TORONTO (Reuters) - A mysterious tunnel discovered in Toronto near one of the venues for this summer’s Pan American Games contained a rosary with a crucifix and poppy, and there is nothing to suggest the tunnel was linked to criminal activity, police said on Tuesday.
The hand-dug tunnel, which ran for about 10 meters (33 feet) and was large enough for an adult to stand in, was discovered Jan. 14 in a wooded area near Rexall Centre, a tennis stadium at York University that will be used for the Pan Am games in July.
Reinforced with wooden walls and ceiling supports, the tunnel had electricity supplied by a generator, a sump pump to remove water and a pulley system to remove dirt. Toronto police said it likely took more than one person to build.
Police found the rosary with crucifix and a poppy nailed to one of the wooden supports. Such synthetic red poppies are widely distributed in Canada in November as an annual symbol of remembrance for soldiers lost in combat.
While media speculated the tunnel could be used to store weapons or explosives, or to give attackers access to the Pan Am site, Toronto police Deputy Chief Mark Saunders was dismissive.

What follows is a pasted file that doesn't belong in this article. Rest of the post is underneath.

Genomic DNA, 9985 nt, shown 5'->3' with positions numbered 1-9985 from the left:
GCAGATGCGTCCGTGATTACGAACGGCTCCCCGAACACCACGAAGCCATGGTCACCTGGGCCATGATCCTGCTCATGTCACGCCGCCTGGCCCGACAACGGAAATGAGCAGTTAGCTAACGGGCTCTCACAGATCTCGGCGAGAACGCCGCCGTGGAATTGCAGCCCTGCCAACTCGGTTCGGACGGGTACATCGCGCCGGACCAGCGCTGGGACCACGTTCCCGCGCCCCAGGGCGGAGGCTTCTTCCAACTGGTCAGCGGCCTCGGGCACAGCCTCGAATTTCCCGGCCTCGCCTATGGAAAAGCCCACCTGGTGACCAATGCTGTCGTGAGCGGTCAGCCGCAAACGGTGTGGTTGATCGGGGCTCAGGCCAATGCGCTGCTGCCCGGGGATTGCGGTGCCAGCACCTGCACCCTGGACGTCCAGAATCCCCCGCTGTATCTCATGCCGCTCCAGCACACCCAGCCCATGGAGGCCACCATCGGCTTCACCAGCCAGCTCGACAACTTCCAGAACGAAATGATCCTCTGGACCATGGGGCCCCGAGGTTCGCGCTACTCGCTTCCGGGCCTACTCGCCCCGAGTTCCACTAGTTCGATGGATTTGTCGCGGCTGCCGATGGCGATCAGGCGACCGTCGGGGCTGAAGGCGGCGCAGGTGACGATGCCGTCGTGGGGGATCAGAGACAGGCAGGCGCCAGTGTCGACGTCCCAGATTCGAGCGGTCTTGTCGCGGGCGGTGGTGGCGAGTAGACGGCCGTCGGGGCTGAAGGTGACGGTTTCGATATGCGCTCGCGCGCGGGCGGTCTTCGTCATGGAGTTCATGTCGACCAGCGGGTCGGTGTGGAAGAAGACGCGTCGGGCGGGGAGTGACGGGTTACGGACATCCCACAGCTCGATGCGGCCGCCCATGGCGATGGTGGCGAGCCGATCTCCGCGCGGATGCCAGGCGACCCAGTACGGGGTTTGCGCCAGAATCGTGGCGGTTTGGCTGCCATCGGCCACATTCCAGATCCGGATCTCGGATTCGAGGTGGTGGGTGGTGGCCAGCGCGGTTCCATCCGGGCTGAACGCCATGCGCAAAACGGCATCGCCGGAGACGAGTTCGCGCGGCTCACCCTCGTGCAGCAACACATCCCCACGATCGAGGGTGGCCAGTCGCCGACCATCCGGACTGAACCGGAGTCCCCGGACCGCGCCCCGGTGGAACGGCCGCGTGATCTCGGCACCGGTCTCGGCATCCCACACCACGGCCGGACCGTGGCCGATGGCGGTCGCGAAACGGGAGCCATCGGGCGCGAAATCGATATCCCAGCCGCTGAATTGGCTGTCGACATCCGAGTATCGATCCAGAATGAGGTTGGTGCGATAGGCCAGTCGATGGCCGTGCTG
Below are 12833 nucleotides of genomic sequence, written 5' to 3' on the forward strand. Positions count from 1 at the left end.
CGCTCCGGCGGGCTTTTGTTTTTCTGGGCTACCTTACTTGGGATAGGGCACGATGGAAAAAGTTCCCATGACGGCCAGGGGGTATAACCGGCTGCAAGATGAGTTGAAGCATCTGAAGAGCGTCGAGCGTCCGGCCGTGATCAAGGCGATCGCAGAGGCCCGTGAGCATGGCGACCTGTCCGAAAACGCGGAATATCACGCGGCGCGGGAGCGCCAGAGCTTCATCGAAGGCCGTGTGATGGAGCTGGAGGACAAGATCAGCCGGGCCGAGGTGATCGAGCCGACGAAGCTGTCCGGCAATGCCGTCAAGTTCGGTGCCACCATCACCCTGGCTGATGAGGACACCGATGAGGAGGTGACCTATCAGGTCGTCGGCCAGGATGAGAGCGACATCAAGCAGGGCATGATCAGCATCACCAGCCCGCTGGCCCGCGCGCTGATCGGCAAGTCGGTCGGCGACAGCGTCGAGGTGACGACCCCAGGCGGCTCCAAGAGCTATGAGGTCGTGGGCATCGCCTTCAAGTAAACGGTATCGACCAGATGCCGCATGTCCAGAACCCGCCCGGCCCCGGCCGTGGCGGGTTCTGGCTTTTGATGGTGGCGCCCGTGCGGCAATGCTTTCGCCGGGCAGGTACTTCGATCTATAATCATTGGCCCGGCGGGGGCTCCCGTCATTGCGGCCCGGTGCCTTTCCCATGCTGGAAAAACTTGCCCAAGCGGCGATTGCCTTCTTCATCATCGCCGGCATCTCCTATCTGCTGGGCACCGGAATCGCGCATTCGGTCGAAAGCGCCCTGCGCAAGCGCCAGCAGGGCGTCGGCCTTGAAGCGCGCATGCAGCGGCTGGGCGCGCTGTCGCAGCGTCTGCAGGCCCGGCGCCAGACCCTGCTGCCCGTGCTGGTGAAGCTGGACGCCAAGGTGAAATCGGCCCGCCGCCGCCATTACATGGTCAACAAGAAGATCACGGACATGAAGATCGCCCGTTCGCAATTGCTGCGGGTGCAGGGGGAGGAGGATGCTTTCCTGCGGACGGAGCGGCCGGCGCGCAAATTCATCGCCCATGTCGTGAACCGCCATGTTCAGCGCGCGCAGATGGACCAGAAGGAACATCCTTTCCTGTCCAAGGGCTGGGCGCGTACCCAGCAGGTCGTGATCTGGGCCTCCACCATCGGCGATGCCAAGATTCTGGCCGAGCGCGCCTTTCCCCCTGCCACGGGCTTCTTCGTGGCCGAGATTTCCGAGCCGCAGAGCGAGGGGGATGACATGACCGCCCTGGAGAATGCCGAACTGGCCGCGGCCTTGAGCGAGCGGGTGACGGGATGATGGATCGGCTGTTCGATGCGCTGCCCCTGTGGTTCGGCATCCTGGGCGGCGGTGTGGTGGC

“I was not overly concerned that ‘Oh my goodness this is going to be something horrific’,” Saunders told a news conference. “We’ve got steps and measures in place to ensure this type of ... threat - if someone is going to be nefarious in this type of way - we’ll be on top of it.”
Canada has been on heightened alert for terrorist activity since a gunman attacked the Parliament Buildings in Ottawa in October after fatally shooting a soldier at the nearby National War Memorial. The attack by a so-called “lone wolf” Canadian convert to Islam came two days after another Canadian convert rammed two soldiers in Quebec with his car, killing one.
Saunders said there is nothing to suggest the tunnel was linked to criminal activity, but that police are still actively trying to establish who built it and why.
“I’ve made it clear I’m open to anything right now, nothing is closed,” he said.
Saunders said the tunnel had been used during the winter and construction appeared to be ongoing when it was discovered by chance and police were called.
He said that once forensic evidence had been removed, the tunnel had been filled in to protect public safety.
Reporting by Alastair Sharp; Writing by Andrea Hopkins; Editing by Peter Galloway